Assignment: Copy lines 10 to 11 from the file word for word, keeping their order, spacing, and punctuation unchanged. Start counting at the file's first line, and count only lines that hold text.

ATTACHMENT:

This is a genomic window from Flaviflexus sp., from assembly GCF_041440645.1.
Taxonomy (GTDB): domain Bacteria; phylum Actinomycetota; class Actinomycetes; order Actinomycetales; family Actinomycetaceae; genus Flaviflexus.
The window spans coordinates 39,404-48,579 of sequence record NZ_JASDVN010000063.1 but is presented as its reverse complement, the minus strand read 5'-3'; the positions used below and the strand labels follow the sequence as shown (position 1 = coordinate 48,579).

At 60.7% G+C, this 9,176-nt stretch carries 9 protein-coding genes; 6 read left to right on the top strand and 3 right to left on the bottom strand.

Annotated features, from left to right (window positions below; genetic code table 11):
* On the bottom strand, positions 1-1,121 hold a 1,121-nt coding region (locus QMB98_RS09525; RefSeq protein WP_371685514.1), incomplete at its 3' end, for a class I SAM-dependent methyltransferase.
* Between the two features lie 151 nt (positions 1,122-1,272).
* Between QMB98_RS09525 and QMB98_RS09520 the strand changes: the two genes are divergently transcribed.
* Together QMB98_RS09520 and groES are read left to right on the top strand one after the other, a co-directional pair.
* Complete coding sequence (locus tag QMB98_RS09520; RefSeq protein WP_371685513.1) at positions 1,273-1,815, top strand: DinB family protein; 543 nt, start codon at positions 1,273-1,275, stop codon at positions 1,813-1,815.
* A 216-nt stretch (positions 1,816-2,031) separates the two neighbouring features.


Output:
* Complete coding sequence (locus tag QMB98_RS09520; RefSeq protein WP_371685513.1) at positions 1,273-1,815, top strand: DinB family protein; 543 nt, start codon at positions 1,273-1,275, stop codon at positions 1,813-1,815.
* A 216-nt stretch (positions 1,816-2,031) separates the two neighbouring features.